Job of the day: forensic entomologist
The other day, just in time for Halloween, Boston.com ran a feature on 10 Scary and Creepy Jobs.
Not all of the scary/creepy jobs were directly death related. But a few of them were.
Like road kill removal specialist, which I personally do not believe is an actual job title. I personally believe this task is actually carried out by a DPW guy with a shovel. Then again, road kill’s not all the big a deal in cities, if you factor out squashed rats, squirrels, and pigeons.
Cryonics technician is admittedly rare, but as long as there are folks like Ted Williams who just can’t seem to let go, there will no doubt be some demand for professionals who’ll turn your corpus into a popsicle so that when “the cure” is found, you can be reanimated. (Actually, Ted’s a bad example, because it’s just his head that’s frozen, I guess so that the somewhat taciturn Teddy Ballgame can come back as a Talking Head.)
Then there are forensic entomologists, folks who “look for clues in murder victims by investigating what lives inside cadavers -- maggots, flies, and other creepy crawlers that have taken hold since the person's death.”
Now here was a job I wanted to learn a tad bit more about. And fortunately, I could do so at Forensic-Entomology.com. There I learned that they don’t call them carrion beetles for nothing.
Forensic entomologists are commonly called upon to determine the postmortem interval or "time since death" in homicide investigations. More specifically, the forensic entomologist estimates a portion of the postmortem interval based on the age of the insect present. This entomological based estimation is most commonly called the "Time Since Colonization".
They may also be able to unearth details about whether a body has been moved, based on whether the colonizing insects are shade lovers or sun worshipers, etc. Not to mention that they can extract human DNA from an insect that’s been supping at the human trough. The mosquito bite could turn out to more than an itchy welt – it just might place you a the quote unquote scene of the crime.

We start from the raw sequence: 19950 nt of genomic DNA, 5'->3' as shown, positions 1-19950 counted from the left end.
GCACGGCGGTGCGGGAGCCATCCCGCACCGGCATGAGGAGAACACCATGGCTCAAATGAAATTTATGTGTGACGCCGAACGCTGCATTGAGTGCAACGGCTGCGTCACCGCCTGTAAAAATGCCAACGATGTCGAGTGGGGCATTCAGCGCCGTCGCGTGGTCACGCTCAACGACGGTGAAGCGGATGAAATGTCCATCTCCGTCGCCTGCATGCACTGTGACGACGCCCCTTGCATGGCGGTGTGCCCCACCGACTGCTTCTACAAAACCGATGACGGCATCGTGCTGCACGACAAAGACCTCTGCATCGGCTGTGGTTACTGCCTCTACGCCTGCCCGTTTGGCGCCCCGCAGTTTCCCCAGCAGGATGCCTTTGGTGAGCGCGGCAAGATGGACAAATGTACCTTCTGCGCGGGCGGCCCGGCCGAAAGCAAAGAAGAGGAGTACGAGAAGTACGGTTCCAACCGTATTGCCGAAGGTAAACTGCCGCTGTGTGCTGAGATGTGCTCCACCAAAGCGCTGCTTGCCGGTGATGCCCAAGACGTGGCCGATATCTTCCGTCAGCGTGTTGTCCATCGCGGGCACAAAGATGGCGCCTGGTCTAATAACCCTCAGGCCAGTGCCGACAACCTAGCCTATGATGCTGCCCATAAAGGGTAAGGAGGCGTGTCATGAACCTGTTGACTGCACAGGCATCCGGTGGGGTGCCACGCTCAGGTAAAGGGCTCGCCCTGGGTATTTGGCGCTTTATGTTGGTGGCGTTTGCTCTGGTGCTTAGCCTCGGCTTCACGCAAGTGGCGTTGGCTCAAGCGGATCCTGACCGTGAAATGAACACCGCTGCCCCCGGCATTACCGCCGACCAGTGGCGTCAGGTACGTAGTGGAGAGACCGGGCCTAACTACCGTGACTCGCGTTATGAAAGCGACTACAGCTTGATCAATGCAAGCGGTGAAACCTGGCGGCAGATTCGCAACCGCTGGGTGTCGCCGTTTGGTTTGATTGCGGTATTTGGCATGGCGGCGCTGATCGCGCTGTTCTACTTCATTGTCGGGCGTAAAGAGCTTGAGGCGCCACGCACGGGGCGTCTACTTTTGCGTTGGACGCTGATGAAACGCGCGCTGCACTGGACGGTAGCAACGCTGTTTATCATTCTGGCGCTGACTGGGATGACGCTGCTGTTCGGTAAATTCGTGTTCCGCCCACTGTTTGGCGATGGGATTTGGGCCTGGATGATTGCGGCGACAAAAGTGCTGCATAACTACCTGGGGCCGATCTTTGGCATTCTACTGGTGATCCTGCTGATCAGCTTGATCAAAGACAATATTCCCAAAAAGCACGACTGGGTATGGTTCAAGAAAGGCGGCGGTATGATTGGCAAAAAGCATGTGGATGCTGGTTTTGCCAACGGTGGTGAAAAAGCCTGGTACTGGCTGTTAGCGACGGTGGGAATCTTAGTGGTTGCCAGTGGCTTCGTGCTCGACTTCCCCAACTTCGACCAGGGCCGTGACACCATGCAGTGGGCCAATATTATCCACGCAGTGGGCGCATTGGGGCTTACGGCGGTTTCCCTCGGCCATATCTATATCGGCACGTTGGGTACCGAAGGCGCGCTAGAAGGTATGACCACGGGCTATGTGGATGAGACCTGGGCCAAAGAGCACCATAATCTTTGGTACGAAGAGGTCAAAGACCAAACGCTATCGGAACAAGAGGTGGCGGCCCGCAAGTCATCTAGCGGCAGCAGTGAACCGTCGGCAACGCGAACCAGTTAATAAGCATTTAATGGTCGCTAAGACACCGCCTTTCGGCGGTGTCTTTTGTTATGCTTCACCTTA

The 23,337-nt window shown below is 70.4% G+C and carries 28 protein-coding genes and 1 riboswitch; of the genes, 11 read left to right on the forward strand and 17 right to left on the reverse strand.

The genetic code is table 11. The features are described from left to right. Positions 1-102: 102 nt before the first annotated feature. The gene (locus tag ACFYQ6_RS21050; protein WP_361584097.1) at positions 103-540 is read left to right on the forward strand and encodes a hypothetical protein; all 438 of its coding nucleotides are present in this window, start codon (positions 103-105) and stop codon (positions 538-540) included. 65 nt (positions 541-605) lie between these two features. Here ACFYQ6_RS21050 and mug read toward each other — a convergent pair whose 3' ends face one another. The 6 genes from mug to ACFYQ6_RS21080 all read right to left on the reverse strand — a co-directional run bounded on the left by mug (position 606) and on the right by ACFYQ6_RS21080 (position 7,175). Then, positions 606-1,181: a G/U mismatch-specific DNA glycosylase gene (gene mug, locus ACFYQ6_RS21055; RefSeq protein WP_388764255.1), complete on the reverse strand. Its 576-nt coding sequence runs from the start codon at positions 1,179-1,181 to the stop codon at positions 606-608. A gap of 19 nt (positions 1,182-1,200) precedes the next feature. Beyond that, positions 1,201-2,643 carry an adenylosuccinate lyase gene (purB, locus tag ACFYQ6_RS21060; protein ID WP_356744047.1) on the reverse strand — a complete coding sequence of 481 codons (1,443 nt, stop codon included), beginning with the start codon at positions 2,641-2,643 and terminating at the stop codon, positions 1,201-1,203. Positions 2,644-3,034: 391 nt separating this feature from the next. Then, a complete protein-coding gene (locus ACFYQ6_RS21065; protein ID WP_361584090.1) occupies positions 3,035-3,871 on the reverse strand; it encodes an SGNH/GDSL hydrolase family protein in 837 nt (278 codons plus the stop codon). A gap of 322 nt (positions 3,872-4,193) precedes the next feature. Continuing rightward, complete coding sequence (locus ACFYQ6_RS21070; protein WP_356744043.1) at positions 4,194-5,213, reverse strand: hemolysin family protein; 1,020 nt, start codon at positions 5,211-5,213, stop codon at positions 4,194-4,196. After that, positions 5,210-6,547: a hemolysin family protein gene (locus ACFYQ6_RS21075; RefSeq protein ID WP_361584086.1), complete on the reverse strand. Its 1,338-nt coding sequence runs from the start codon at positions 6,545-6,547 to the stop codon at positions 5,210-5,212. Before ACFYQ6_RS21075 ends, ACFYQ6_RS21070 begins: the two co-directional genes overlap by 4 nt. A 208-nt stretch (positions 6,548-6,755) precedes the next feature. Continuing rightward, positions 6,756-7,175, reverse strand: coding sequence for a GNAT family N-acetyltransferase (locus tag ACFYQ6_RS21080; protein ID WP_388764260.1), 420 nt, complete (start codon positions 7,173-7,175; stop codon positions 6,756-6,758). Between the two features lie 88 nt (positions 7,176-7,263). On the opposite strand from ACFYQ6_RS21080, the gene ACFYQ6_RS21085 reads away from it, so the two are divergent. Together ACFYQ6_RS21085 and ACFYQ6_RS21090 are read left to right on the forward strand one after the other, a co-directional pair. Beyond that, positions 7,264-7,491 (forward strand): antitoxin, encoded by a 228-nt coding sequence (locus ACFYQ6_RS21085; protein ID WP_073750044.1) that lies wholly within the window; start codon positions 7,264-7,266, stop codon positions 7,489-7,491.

Forensic entomologists also help suss out “circumstances of abuse”. Who knew that some “parents intentionally use wasps and bees to sting their children as a form of punishment"? And, of course, abuse may mean that the victims are kept in squalor, attracting flies. While it wasn’t a case of abuse – other than self-abuse - I learned that this could occur the summer in college when I worked as an admitting clerk in the walk-in clinic at Worcester City Hospital. One day, a middle-aged woman came in with maggots infesting her head. It seems that she’d passed out drunk and whacked her head. When she finally made her way, more or less, out of her stupor, the flies had done their colonizing.
And did you know that bees and wasps are a major cause of single-occupant car crashes? You do now. (Pink Slip is such a font of eLearning, no?)
By the way, you don’t have to be board certified to be a card-carrying forensic entomologist. For $25, you can order a set of “Forensic Insect Field Identification Cards,” that can help investigators that lack specialized training pick up on crime scene clues they might otherwise miss.
By the way, those flecks of blood on the wall might not be blood spatter. They could very well be cockroach tracks.
If this has got you jones-ing for some CSI training, you’re in luck. There’s an Animal Crime Scene Workshop coming up at the University of Florida in a few weeks. For $375,
Students will get hands-on experience in the excavation of a gravesite and the exhumation of buried remains. Emphasis will be placed on the collection of associated physical evidence from the crime scene. The proper collection techniques will be demonstrated and students will be expected to implement those techniques throughout the excavation process.
Keep Calm. Carrion.
Since one thing inevitably leads to another, reading about forensic entomology quite naturally got me thinking about Barry and The Remains, a Boston rock band that was popular when I was in high school. What ever did we do before The Google? Sure, you could always – somewhere, somehow – “look it up.” But it’s highly unlikely that I would have been able to easily figure out that Barry of The Remains became Barry of Barry and Holly Tashian, the folk duo.
Come Thanksgiving, I’ll have to mosey around the ‘net and see if I can find out what happened to Plymouth Rock and the Pilgrims…